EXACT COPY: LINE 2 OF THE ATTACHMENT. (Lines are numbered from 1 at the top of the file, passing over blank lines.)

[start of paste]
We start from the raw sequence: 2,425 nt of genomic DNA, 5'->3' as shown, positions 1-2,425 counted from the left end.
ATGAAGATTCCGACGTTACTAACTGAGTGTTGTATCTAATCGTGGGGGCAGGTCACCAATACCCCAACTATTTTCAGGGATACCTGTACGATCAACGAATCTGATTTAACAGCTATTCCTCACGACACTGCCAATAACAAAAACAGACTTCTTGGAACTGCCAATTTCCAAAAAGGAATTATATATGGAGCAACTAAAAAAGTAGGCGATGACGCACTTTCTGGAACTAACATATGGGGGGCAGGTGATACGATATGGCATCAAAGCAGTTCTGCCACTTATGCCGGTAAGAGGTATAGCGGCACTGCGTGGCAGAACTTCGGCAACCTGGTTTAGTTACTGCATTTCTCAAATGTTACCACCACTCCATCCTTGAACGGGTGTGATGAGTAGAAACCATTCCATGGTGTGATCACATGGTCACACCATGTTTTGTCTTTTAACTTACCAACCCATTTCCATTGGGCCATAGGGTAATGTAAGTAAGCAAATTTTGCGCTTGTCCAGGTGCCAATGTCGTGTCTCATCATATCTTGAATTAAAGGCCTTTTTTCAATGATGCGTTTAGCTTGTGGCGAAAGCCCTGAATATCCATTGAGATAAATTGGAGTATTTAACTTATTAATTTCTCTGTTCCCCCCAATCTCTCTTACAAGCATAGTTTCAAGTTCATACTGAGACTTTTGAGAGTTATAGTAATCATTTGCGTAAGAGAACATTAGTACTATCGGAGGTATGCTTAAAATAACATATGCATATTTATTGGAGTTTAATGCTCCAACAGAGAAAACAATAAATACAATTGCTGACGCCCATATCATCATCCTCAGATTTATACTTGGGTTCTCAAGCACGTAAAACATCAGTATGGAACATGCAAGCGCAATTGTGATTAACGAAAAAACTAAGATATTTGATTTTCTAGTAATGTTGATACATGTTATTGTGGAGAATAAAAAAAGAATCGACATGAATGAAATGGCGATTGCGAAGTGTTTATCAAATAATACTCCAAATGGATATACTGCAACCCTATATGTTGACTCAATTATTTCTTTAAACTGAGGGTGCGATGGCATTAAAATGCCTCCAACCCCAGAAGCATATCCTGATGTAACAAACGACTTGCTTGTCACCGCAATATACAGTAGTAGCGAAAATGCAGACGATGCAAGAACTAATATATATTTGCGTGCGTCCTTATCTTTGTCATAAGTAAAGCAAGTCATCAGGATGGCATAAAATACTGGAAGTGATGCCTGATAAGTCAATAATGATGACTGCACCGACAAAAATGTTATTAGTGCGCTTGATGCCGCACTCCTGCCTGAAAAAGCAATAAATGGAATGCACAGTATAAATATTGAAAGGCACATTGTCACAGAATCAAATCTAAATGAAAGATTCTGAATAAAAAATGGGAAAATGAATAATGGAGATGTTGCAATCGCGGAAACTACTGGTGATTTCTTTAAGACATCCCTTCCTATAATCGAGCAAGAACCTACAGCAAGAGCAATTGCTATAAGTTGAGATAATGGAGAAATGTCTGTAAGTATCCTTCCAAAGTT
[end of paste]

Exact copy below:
ATGAAGATTCCGACGTTACTAACTGAGTGTTGTATCTAATCGTGGGGGCAGGTCACCAATACCCCAACTATTTTCAGGGATACCTGTACGATCAACGAATCTGATTTAACAGCTATTCCTCACGACACTGCCAATAACAAAAACAGACTTCTTGGAACTGCCAATTTCCAAAAAGGAATTATATATGGAGCAACTAAAAAAGTAGGCGATGACGCACTTTCTGGAACTAACATATGGGGGGCAGGTGATACGATATGGCATCAAAGCAGTTCTGCCACTTATGCCGGTAAGAGGTATAGCGGCACTGCGTGGCAGAACTTCGGCAACCTGGTTTAGTTACTGCATTTCTCAAATGTTACCACCACTCCATCCTTGAACGGGTGTGATGAGTAGAAACCATTCCATGGTGTGATCACATGGTCACACCATGTTTTGTCTTTTAACTTACCAACCCATTTCCATTGGGCCATAGGGTAATGTAAGTAAGCAAATTTTGCGCTTGTCCAGGTGCCAATGTCGTGTCTCATCATATCTTGAATTAAAGGCCTTTTTTCAATGATGCGTTTAGCTTGTGGCGAAAGCCCTGAATATCCATTGAGATAAATTGGAGTATTTAACTTATTAATTTCTCTGTTCCCCCCAATCTCTCTTACAAGCATAGTTTCAAGTTCATACTGAGACTTTTGAGAGTTATAGTAATCATTTGCGTAAGAGAACATTAGTACTATCGGAGGTATGCTTAAAATAACATATGCATATTTATTGGAGTTTAATGCTCCAACAGAGAAAACAATAAATACAATTGCTGACGCCCATATCATCATCCTCAGATTTATACTTGGGTTCTCAAGCACGTAAAACATCAGTATGGAACATGCAAGCGCAATTGTGATTAACGAAAAAACTAAGATATTTGATTTTCTAGTAATGTTGATACATGTTATTGTGGAGAATAAAAAAAGAATCGACATGAATGAAATGGCGATTGCGAAGTGTTTATCAAATAATACTCCAAATGGATATACTGCAACCCTATATGTTGACTCAATTATTTCTTTAAACTGAGGGTGCGATGGCATTAAAATGCCTCCAACCCCAGAAGCATATCCTGATGTAACAAACGACTTGCTTGTCACCGCAATATACAGTAGTAGCGAAAATGCAGACGATGCAAGAACTAATATATATTTGCGTGCGTCCTTATCTTTGTCATAAGTAAAGCAAGTCATCAGGATGGCATAAAATACTGGAAGTGATGCCTGATAAGTCAATAATGATGACTGCACCGACAAAAATGTTATTAGTGCGCTTGATGCCGCACTCCTGCCTGAAAAAGCAATAAATGGAATGCACAGTATAAATATTGAAAGGCACATTGTCACAGAATCAAATCTAAATGAAAGATTCTGAATAAAAAATGGGAAAATGAATAATGGAGATGTTGCAATCGCGGAAACTACTGGTGATTTCTTTAAGACATCCCTTCCTATAATCGAGCAAGAACCTACAGCAAGAGCAATTGCTATAAGTTGAGATAATGGAGAAATGTCTGTAAGTATCCTTCCAAAGTT